Dr. Diana Barnard; Excellence in End of Life Care

Local Physician Earns Award for Excellence in End-of-Life Care

Middlebury--Dr. Diana Barnard, a palliative care physician and long-time member of the Addison County medical community who works at both Porter Medical Center and the UVM Medical Center, has been awarded the UVM Health Network Home Health & Hospice Madison-Deane Award for Excellence in End-of-Life Care. This annual award is given by the Madison-Deane Education Fund, formerly the Madison-Deane Initiative (MDI), which is the educational arm of the UVM Health Network Home Health & Hospice’s Hospice and Palliative Care Program.

According to the MDI website, this award is given annually by the Madison-Deane Initiative to a Vermont individual, group or organization who “exemplifies the original mission and vision of MDI, thereby continuing the legacy of Drs. Madison and Deane and their original intent. Dr. Madison wanted to see physicians educated about pain assessment and control, and Dr. Deane wanted to see education about advance directives and hospice and palliative care, so as to prevent unnecessary suffering for patients at the end of life.”

“We are so pleased to learn of this well-deserved award, and deeply grateful to Dr. Barnard for the specialized and invaluable work she does here at Porter to provide palliative and end-of-life services to the people of our community,” said UVMHN Porter Medical Center President Seleem Choudhury. “Diana exemplifies our mission of caring for our community, one person at a time.”

The mission of the Madison-Deane Education Fund (MDEF) is to improve end-of-life care through inspiration, education and collaboration in the following ways: “Be a catalyst for the acceptance of death as a natural part of life. Be a leader for education, information and resources relevant to end-of-life issues. Support those who create and encourage dialogue about how individuals and families face life-threatening illness.”

Spinning Together; A Volunteer Story

Spinning Together; A Volunteer Story

Last Thursday, I took her to the Twist of Wool Spinning Guild for the last time. Then this week I informed them that she was at the Respite House, every person was surprised and said how well she seemed at Guild. Not one person realized how sick she was.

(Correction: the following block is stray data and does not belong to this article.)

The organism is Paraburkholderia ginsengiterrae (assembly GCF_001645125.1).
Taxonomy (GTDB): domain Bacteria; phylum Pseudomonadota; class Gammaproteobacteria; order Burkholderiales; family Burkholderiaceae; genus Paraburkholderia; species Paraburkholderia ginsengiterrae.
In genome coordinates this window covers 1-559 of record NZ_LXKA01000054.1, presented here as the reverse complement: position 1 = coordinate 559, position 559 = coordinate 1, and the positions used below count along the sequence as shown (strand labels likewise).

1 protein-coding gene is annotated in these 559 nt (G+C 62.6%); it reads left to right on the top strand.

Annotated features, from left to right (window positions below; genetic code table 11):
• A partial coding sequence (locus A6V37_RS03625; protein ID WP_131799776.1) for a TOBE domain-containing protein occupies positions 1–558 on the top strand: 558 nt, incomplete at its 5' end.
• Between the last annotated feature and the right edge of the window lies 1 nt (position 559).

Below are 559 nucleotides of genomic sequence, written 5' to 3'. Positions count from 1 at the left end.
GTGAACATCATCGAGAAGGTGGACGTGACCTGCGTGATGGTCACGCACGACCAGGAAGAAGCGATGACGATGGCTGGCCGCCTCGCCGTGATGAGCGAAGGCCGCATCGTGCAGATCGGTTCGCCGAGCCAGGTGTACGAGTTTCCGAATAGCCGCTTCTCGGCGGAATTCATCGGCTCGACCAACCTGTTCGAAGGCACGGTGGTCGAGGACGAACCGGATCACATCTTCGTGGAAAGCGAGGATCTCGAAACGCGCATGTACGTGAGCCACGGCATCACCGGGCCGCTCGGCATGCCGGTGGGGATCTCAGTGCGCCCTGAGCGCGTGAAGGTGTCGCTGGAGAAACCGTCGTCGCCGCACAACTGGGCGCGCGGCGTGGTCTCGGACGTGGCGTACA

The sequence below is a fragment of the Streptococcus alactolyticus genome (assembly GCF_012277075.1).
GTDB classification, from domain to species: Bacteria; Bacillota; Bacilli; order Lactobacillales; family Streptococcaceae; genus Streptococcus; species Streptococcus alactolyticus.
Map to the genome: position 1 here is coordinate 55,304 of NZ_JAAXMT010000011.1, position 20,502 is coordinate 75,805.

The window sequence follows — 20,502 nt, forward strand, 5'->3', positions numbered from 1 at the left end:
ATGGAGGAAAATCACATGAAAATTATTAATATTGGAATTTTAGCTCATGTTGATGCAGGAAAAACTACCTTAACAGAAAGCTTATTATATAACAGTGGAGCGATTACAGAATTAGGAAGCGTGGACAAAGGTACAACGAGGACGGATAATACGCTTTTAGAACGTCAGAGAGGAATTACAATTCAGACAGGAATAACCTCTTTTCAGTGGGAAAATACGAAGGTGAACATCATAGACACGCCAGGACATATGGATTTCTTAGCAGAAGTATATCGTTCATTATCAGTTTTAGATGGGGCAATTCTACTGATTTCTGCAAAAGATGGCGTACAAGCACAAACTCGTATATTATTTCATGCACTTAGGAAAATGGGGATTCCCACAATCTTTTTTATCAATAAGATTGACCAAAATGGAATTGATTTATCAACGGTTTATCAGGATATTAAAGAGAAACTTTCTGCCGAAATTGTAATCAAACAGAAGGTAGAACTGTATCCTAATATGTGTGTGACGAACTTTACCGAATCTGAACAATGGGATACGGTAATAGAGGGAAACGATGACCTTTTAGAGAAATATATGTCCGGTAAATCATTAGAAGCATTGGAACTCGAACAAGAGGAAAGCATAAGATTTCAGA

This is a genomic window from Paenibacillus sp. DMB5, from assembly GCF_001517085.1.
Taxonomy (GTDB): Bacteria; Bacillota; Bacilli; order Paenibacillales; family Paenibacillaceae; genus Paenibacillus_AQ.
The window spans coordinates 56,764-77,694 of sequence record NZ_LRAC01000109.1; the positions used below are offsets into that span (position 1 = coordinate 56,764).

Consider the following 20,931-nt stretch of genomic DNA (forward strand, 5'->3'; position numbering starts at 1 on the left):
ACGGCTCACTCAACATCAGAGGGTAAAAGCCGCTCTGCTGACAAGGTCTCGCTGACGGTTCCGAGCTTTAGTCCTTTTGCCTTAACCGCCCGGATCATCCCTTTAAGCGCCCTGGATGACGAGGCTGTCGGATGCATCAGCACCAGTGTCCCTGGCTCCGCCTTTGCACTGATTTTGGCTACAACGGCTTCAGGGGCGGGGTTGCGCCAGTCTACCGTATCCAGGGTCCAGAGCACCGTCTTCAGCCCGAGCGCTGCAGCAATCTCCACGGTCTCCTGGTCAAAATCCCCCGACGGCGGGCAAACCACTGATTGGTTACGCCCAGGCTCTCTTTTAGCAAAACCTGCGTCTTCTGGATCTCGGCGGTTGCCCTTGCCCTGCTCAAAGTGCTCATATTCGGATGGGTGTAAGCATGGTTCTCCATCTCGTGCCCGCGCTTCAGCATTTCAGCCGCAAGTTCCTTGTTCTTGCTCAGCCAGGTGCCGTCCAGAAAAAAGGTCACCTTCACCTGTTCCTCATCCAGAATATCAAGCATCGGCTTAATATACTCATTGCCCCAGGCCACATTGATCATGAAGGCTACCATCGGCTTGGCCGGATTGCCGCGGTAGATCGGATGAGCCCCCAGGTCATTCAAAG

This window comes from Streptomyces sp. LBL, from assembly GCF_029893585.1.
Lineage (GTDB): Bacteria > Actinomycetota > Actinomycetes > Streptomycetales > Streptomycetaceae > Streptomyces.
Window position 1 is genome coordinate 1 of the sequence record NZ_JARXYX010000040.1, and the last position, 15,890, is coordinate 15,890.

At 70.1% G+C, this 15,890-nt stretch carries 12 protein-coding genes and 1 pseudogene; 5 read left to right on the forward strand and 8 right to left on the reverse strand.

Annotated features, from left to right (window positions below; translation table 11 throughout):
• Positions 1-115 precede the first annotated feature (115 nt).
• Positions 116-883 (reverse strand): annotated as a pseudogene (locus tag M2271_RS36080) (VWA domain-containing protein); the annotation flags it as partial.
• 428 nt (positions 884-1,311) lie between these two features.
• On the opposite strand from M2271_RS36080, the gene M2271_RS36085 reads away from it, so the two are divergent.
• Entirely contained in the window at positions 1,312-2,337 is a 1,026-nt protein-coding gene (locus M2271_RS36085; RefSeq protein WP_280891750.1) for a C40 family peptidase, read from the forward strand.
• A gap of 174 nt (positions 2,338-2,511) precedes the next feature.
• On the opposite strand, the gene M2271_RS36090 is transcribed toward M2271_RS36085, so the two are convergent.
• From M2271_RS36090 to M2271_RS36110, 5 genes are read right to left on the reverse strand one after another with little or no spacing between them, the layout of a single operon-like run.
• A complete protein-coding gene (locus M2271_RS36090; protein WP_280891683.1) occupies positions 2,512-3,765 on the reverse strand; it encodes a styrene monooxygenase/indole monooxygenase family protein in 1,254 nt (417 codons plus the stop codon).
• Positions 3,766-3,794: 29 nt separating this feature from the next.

That is so like "B". She forged ahead, didn't spend time complaining about how she felt, and did the things she loved that she could. And then when she had no more "push" in her, she let go.

I will really miss our Tuesday visits. We would set up our spinning wheels in her living room and spin for a solid hour. "B" would suck down those Diet Cokes and we would talk and laugh. (Okay, I admit, I had one or two DC's in my year there and I enjoyed them)!

Every first Thursday of the month, we would load the spinning wheels and her O2 tanks, sometimes a wheel chair, into the car and drive to Middlebury for Twist of Wool Guild meetings. We were quite a sight coming through the door!

She loved going to Guild, and she was, I think, very pleased with herself that it was she who got me re-involved with them. You see, I was a member of the Guild when my husband was alive in the early 2000's. But after he died, in 2006, I stopped spinning and knitting altogether. It just made me too sad.
So when I met "B", and she told me that she loved to spin and go to Guild, I knew that I had to make that step and reconnect.

It seems perfect that it was my hospice patient who brought me back into that world. I will probably set aside time every Tuesday now to spin, and I am definitely re-joining the Guild.